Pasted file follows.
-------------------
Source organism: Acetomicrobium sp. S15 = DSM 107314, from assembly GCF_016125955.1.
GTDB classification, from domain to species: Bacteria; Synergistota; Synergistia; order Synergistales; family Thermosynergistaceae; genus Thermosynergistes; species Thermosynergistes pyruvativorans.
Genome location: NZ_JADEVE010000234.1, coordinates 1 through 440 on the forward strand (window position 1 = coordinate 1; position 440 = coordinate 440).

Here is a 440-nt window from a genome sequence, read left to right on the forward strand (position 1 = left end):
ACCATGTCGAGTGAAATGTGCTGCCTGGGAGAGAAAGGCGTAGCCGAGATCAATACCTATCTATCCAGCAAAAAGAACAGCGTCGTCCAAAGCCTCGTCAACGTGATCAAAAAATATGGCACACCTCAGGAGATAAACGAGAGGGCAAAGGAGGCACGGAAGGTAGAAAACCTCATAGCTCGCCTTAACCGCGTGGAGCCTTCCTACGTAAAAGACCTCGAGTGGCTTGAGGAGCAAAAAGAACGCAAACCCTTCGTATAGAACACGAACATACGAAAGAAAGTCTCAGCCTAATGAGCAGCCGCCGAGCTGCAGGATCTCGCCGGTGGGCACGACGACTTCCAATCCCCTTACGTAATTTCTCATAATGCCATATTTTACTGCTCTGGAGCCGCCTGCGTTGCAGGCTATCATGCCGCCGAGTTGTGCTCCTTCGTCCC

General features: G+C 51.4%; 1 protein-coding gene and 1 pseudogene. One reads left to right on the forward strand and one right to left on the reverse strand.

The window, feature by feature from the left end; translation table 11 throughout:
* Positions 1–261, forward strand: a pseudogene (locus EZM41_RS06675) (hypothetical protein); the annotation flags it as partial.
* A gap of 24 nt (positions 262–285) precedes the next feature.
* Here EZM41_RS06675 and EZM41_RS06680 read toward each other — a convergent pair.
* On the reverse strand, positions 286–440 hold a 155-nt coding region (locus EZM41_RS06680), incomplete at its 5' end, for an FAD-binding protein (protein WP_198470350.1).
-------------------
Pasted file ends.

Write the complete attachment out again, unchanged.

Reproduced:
Source organism: Acetomicrobium sp. S15 = DSM 107314, from assembly GCF_016125955.1.
GTDB classification, from domain to species: Bacteria; Synergistota; Synergistia; order Synergistales; family Thermosynergistaceae; genus Thermosynergistes; species Thermosynergistes pyruvativorans.
Genome location: NZ_JADEVE010000234.1, coordinates 1 through 440 on the forward strand (window position 1 = coordinate 1; position 440 = coordinate 440).

Here is a 440-nt window from a genome sequence, read left to right on the forward strand (position 1 = left end):
ACCATGTCGAGTGAAATGTGCTGCCTGGGAGAGAAAGGCGTAGCCGAGATCAATACCTATCTATCCAGCAAAAAGAACAGCGTCGTCCAAAGCCTCGTCAACGTGATCAAAAAATATGGCACACCTCAGGAGATAAACGAGAGGGCAAAGGAGGCACGGAAGGTAGAAAACCTCATAGCTCGCCTTAACCGCGTGGAGCCTTCCTACGTAAAAGACCTCGAGTGGCTTGAGGAGCAAAAAGAACGCAAACCCTTCGTATAGAACACGAACATACGAAAGAAAGTCTCAGCCTAATGAGCAGCCGCCGAGCTGCAGGATCTCGCCGGTGGGCACGACGACTTCCAATCCCCTTACGTAATTTCTCATAATGCCATATTTTACTGCTCTGGAGCCGCCTGCGTTGCAGGCTATCATGCCGCCGAGTTGTGCTCCTTCGTCCC

General features: G+C 51.4%; 1 protein-coding gene and 1 pseudogene. One reads left to right on the forward strand and one right to left on the reverse strand.

The window, feature by feature from the left end; translation table 11 throughout:
* Positions 1–261, forward strand: a pseudogene (locus EZM41_RS06675) (hypothetical protein); the annotation flags it as partial.
* A gap of 24 nt (positions 262–285) precedes the next feature.
* Here EZM41_RS06675 and EZM41_RS06680 read toward each other — a convergent pair.
* On the reverse strand, positions 286–440 hold a 155-nt coding region (locus EZM41_RS06680), incomplete at its 5' end, for an FAD-binding protein (protein WP_198470350.1).